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Shakspeare has produced, from this "Tragical History," one of his most admirable plays: Yet, had the subject fallen to Otway's pen, though he would have treated it less excellently, he would have rendered it more affecting.

"Romeo and Juliet" is called a pathetic tragedy, but it is not so in reality. It charms the understanding, and delights the imagination, without melting, though it touches, the heart.

The reason that an auditor or reader cannot feel a powerful sympathy in the sorrows of these fervent lovers is, because they have witnessed the growth of their passion from its birth to its maturity, and do not honour it with that warmth of sentiment as if they had conceived it to have been of longer duration; fixed by time, and rendered more tender by familiarity.

The ardour of the youthful pair, like the fervency of children, gives high amusement, without much anxiety that their wishes should be accomplishedthey have been so suddenly enamoured of each other, that it seems matter of doubt whether they would not as quickly have fallen in love a second time, or as soon have become languid through satiety, if all obstacles to their bliss had been removed. Shakspeare has shown himself versed in the passion of love beyond other dramatists, by giving it this wild, vehement, yet childish tendency.

The illustrious author of this drama well knew, that the passion of love, in the young, is seldom constant, as poets describe it, but fickle as violent, In

his just knowledge of the human heart, then, he has given, in the original play, a less stable character to this soft passion than is even here described; for, in the original, Romeo commences the tragedy with sighing for Rosaline, and ends it by dying for Juliet. Such was Shakspeare's respect for the consistency of a lover.

The play is certainly made much more interesting by the alteration, which omits all mention of the beloved, and then forsaken, Rosaline; yet surely, by the exclusion of that circumstance, an incident but too natural, is lost.

As Shakspeare found those hasty, inconsiderate, lovers, unable in themselves to protect his drama, he provided ample means of support in the additional characters. In these he has combined the most varied excellence ;-the mirthful elegance of Mercutio, the comic humour of the Nurse, the sage reasoning of the Friar, together with a whole group of no less natural, though less prominent, persons.

The events which he caused to arise from his plot, the numerous and important occurrences that are perpetually diversifying the scene, and aiding the effect of the characters and fable, united with them, have drawn from his great commentator the declaration, that "this play is one of the most pleasing of our author's performances."

But, with all the genuine merit of this play, it seldom attracts an elegant audience. The company, that frequent the side-boxes, will not come to a tragedy, unless to weep in torrents-and "Romeo and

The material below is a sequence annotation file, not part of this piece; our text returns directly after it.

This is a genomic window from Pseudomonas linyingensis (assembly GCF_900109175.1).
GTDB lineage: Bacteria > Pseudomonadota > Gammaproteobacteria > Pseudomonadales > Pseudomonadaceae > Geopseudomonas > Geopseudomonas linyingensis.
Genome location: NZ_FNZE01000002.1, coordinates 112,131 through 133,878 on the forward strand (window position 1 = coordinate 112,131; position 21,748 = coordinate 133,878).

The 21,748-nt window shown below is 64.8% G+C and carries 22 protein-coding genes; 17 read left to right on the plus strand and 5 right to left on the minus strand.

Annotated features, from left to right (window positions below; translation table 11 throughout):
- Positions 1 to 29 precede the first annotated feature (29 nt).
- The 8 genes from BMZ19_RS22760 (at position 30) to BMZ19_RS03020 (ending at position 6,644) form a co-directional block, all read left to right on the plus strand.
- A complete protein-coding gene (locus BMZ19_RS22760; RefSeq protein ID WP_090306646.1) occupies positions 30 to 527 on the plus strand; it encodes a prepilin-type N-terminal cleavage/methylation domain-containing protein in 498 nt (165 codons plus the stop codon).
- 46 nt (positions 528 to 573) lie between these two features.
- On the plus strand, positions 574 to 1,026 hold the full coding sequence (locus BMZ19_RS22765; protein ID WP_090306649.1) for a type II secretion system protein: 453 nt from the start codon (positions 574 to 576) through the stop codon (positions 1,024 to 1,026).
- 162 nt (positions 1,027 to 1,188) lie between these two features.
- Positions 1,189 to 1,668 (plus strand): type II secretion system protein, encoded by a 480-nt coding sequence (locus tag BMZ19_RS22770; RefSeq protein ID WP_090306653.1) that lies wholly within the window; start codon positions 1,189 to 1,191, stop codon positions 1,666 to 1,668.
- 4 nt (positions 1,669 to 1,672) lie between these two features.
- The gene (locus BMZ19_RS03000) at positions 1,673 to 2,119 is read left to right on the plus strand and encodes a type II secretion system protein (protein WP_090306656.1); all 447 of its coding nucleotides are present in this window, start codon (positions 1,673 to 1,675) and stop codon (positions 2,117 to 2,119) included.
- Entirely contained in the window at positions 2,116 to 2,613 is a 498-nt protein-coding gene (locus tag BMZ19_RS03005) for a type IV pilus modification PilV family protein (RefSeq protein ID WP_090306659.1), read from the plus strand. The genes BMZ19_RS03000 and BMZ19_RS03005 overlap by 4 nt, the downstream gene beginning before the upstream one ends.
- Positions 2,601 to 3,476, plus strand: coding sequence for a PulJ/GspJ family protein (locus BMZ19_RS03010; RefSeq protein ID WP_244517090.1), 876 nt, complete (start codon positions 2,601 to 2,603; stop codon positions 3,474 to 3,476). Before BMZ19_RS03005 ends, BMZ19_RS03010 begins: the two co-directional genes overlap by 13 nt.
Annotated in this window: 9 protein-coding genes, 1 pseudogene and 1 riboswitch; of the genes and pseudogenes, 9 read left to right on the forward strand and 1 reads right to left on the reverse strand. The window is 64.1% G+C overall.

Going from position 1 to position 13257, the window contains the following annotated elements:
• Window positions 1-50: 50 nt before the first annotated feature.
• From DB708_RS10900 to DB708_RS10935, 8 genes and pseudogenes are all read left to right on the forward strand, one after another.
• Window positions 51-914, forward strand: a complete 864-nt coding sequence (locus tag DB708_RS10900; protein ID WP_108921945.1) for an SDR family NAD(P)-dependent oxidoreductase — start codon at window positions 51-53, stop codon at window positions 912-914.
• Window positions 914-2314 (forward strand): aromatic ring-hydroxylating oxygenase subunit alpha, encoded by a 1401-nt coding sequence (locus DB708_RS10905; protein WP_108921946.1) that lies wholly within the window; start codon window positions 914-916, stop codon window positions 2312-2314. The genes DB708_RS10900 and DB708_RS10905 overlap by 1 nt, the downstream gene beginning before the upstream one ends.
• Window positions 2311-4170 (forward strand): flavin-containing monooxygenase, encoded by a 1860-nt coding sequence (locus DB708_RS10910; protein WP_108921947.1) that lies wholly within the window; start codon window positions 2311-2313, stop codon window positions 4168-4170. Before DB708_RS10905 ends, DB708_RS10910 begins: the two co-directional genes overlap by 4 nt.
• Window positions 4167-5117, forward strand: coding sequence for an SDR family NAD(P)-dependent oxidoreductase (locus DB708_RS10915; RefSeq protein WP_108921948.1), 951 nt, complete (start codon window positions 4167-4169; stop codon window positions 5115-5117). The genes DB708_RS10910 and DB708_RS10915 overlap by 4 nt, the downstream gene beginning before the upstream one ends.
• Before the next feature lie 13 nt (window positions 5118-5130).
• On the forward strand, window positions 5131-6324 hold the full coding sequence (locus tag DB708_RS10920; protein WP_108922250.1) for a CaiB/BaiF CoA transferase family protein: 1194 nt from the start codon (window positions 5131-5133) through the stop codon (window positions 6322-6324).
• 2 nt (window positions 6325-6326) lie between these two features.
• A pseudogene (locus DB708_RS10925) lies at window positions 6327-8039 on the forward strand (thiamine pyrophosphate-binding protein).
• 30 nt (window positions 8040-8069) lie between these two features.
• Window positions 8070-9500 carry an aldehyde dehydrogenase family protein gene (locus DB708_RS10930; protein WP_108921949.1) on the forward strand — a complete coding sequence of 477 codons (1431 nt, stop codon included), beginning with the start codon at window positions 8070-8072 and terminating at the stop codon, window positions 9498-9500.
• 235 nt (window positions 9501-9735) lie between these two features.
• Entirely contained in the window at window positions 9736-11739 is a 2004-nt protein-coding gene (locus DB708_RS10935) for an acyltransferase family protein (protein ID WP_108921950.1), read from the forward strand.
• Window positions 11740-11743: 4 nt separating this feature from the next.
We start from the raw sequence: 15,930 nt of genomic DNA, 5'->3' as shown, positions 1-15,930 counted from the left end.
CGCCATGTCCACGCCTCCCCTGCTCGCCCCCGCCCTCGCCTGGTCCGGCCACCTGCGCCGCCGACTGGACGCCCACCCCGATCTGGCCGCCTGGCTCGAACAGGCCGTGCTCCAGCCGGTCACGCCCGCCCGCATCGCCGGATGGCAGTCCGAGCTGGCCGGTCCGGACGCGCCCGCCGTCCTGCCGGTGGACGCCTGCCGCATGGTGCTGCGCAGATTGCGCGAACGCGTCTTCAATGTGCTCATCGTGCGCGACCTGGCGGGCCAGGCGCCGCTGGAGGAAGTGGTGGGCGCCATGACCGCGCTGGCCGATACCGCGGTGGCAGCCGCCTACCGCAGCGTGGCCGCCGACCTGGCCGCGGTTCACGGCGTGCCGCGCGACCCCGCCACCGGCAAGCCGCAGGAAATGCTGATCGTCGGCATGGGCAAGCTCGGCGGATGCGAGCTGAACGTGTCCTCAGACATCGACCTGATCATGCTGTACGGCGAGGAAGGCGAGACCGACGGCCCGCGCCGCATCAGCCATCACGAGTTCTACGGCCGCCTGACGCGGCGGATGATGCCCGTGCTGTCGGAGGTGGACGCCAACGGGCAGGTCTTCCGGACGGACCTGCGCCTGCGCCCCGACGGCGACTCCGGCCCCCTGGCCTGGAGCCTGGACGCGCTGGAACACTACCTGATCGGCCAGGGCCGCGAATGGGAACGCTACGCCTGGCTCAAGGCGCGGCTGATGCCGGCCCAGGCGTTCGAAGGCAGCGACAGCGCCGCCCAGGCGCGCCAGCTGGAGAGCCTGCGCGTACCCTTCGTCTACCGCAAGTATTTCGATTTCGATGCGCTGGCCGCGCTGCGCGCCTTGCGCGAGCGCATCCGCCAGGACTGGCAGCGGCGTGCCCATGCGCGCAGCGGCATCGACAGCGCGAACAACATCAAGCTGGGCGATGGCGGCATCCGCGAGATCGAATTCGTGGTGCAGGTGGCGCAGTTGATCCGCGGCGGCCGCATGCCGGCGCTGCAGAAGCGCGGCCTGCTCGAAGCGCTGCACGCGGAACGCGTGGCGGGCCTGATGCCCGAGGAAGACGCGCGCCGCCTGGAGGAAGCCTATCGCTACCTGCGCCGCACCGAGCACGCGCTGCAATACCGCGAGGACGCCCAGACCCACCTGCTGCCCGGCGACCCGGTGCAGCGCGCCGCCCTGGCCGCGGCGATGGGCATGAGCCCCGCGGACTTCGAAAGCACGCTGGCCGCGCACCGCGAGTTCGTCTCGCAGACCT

Juliet" will not draw even a copious shower of


Garrick altered the play to its present state, and himself performed Romeo, but with no impressive talents. Mrs Cibber's Juliet was held superior. Love, in Garrick's description, never seemed more than a fabulous sensation.

It is said, in the "Roscius Anglicanus," that James Howard, Esq. made alterations in this drama previous to Garrick's; and that, being of a compassionate disposition, he preserved the lives of both Romeo and Juliet, and ended the play happily. It is also added, that when Sir William Davenant was manager of the theatre, he had the original and the altered play alternately performed for several nights together; thus consulting the different tastes of the auditors for joy or for sorrow.

The Italian author, who first related the sad story on which this drama has been founded, gives the following account of the punishment inflicted on those persons, who acted as accomplices in the unfortunate death of these lovers.

"Juliet's female attendant (Shakspeare's Nurse) was banished for concealing the marriage.

"The apothecary, for selling the poison, was tortured, condemned, and hanged.

"Friar Laurence was permitted to retire to a hermitage, near Verona, where he ended his days in penitence; while Romeo's servant was set at liberty, because he had only acted in obedience to his master's orders."

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Gentlemen, friends to Montague, and to Capulet—Maskers-Choristers, and Assistants, at Juliet's FuneralOfficers and Guards, attendant on the Prince.

SCENE-Once, in the fifth Act, at MANTUA,—and in, ór near, VERONA, during the rest of the Play.

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